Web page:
Why Now Is The Best Time To Dive In Fiji

24 May 2016
Read Time: 2.5 mins

In case you didn't notice, Fiji recently took a hammering. Category 5 Tropical Cyclone Winston hit with full force on the 20th February, wreaking havoc on its way through.

Many villages and resorts were flattened and crops destroyed. But Fijians being Fijians, they got up the next day, went to work and started cleaning. Fijians are, as their adopted hashtag at the time said: #StrongerthanWinston.

According to Australian scuba diving enthusiast Heather Sutton, who happened to be in Taveuni when TC Winston hit, "The locals dug in and got to work in the usual Fijian way – with smiles on their faces and thanks for being alive. Some staff members walked for two hours to show up for work the day after the cyclone."

Colourful coral and fish in rainbow reef in Fiji Rainbow Reef at Taveuni after Tropical Cyclone Winston (Image: Heather Sutton)

Some resorts were open again within days of the cyclone hitting, while rebuilding started on others. Taveuni Dive Resort was open the next day, while Paradise Taveuni is due to reopen in 28 May.

"The bures at the resort were built to cyclone specifications thanks to the insistence of the owners Carl and Muriel Fox," said Heather.

But the big question for scuba divers was: What do the reefs look like following TC Winston’s path of destruction? Had they survived intact?

Heather was back in the water five days later to check out the area’s world-famous dive sites.

"The first sites we assessed were Fish Factory and Jerry’s Jelly. There was a little damage to the shallow hard corals down to 10 metres on the south-facing site and Fish Factory, but Jerry’s Jelly sustained no damage at all.

Orange fish and purple coral in Jerry's Jelly in Fiji Jerry's Jelly still looking spectacular after Cyclone Winston (Image: Heather Sutton)

"It took us a few days to get out to the Great White Wall, but we can openly and thankfully report: fantastic with no damage at all. As for Rainbow Reef, if you didn’t know the sites, you would struggle to spot any damage whatsoever.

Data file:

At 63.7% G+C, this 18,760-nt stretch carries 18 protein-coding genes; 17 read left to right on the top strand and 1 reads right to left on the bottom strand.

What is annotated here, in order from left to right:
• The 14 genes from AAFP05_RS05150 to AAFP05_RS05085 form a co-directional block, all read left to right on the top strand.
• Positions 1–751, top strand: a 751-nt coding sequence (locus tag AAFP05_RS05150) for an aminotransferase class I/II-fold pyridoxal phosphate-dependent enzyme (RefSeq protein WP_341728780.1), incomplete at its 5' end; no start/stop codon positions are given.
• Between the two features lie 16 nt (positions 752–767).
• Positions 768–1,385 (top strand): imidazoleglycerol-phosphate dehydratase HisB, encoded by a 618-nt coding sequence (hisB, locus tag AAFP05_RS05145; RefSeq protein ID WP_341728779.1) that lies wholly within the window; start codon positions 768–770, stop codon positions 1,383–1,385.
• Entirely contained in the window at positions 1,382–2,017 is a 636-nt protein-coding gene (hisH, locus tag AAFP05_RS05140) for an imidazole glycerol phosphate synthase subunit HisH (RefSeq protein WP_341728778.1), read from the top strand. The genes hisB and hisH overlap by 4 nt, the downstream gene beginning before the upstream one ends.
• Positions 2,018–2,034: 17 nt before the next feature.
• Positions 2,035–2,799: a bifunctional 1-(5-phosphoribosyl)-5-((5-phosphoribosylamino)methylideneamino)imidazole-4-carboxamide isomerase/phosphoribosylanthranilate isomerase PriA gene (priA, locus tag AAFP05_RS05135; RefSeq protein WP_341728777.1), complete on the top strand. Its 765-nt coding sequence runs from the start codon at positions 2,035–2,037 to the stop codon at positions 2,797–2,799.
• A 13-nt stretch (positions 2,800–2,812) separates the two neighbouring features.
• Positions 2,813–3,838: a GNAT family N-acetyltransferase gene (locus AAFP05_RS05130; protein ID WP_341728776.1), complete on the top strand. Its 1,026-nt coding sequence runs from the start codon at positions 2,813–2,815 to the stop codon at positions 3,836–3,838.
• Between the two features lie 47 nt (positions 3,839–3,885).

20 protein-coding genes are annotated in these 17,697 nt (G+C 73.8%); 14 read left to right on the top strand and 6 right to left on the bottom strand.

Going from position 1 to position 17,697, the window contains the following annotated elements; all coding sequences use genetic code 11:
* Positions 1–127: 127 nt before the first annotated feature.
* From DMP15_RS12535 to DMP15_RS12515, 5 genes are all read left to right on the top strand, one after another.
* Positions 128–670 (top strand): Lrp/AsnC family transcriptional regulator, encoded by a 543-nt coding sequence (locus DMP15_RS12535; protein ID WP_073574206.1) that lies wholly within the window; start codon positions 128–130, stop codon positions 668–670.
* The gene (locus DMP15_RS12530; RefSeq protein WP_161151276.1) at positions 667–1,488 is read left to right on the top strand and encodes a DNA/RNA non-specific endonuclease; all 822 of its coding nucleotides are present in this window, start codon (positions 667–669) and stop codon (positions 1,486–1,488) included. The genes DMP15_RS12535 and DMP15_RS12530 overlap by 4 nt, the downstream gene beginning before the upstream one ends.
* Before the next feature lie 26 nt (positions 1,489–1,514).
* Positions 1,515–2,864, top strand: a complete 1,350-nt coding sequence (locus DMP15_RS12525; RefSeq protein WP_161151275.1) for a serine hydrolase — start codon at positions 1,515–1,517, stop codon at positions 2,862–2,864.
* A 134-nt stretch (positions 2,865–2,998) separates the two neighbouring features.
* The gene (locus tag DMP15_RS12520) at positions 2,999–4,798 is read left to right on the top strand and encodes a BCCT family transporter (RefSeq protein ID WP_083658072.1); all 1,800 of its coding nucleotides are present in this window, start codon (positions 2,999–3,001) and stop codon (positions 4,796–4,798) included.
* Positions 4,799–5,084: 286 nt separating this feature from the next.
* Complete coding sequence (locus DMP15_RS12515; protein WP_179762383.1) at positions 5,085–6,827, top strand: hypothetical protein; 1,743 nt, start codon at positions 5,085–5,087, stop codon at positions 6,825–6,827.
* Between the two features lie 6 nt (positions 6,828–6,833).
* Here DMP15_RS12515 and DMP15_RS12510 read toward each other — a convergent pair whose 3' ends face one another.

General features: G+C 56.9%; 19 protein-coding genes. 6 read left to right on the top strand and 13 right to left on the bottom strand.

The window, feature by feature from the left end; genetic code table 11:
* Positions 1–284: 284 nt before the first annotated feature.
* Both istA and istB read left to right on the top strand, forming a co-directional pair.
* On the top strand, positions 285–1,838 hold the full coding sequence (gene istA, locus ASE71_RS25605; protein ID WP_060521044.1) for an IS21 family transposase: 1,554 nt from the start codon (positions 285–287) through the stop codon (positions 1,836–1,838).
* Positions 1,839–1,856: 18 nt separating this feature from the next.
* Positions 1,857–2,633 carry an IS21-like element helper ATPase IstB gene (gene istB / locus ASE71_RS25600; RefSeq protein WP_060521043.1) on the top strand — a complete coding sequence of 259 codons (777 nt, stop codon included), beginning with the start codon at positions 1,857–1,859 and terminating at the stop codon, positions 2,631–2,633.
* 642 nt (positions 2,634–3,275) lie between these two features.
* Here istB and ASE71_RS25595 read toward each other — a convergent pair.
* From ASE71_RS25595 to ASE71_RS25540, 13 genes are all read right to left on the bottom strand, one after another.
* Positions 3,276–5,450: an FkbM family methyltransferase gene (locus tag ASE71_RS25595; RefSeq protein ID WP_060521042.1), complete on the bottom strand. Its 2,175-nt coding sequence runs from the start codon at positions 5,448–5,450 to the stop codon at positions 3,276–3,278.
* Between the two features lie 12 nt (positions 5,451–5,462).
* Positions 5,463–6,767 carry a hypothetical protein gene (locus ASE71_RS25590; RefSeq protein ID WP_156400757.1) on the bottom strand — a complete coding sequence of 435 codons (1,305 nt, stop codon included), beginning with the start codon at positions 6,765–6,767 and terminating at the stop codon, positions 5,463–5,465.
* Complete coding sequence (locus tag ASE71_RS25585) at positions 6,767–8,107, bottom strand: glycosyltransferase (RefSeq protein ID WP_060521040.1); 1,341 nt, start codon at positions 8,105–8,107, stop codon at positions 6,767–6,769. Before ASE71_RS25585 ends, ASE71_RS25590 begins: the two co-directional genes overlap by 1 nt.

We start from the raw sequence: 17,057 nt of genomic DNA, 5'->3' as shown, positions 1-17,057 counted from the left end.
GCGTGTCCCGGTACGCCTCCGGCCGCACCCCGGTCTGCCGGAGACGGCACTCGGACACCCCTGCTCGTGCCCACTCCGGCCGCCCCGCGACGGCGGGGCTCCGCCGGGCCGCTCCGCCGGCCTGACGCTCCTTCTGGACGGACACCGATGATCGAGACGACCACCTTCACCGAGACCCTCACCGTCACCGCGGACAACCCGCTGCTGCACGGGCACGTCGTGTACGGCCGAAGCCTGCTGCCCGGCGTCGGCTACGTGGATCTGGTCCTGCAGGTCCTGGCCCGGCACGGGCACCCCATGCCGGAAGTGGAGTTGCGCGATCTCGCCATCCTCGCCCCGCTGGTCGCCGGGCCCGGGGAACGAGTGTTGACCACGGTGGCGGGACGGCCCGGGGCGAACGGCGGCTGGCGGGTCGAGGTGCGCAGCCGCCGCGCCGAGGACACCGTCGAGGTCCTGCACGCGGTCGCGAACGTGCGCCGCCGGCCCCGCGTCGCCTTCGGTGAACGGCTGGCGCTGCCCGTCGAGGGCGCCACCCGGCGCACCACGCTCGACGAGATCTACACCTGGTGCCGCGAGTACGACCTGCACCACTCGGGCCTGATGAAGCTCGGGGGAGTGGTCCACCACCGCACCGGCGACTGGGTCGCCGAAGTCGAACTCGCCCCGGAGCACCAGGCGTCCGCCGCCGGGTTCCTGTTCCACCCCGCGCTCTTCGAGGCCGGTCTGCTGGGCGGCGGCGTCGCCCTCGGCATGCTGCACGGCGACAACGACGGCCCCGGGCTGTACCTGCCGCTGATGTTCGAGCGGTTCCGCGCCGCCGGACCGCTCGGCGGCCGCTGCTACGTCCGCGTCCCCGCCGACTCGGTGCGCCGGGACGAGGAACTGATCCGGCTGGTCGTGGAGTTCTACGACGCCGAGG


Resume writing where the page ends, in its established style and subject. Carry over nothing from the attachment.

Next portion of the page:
"We have heard that some sites in the Namena Reserve have been damaged due to their exposed nature. The large patch of leather corals that make up the Kansas dive site have been destroyed and many of the soft corals on top of The Arch have been blown off."

Reports from the Bligh Water are fairly positive with only 15 percent of sites sustaining any noticeable damage. According to Ra Divers, Heartbreak Ridge, Instant Replay and Coral Garden were not damaged at all, with Wheatfields, Black Magic and Mellow Yellow only sustaining damage around five percent of the reef.

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A diver exploring the coral at Great White Wall in Fiji Great White Wall is still one of the best places to dive in the world (Image: Heather Sutton)

"It was an instant delight as soon as we stepped off the boat to see such healthy reef and prolific fish life everywhere. Lots of sharks, jack fish, giant trevally, anemone fish and of course our trademark anthias in schools way too big to count," said Heather.

The majority of resorts in Fiji, even some right under the path of Winston, have been opening doors once again to divers – often as re-building work continues.

Volivoli Resort and Wananavu Resort both run dive trips to the magnificent Bligh Water. Another great option for divers is a cruise with Captain Cook Cruises Fiji, who operate regular cruises to The Yasawas, Taveuni, Savusavu and the remote Lau Islands, with opportunities to dive remote and pristine dive sites every day.

Anyone who might have been having second thoughts about a Fiji dive holiday shouldn’t. Right now the Fijians would value your patronage more than at any other time – some places are even offering discounts as an incentive.

Four divers sit at the ocean floor amongst fish and coral Rainbow Reef should be on every diver's bucket list (Image: Heather Sutton)

Fiji has the third largest coral reef system in the world, is home to the world’s second largest barrier reef, world-class dive sites such as the Great White Wall near Taveuni, and numerous shark dives.

There are dive sites to suit every skill level and friendly, qualified dive instructors to take care of you. In fact, it’s probably one of the cheapest places in the world to get your PADI Open Water certification.

So what are you waiting for?

Visit your local Flight Centre store or call 131 600 for more advice and the latest deals on travelling to Fiji.

Deborah Dickson-Smith

Deborah plays the mother role in a blended family of seven. She's a travel blogger, diver and passionate eco warrior. She has lived in Singapore, Kuala Lumpur, Edinburgh, London and now resides in Sydney’s northern beaches with her Brady Bunch-style family - all seasoned travellers. Follow Deborah on Twitter @where2nextblog or visit her blog, Where to Next?, all about travelling with teens and mid-life style.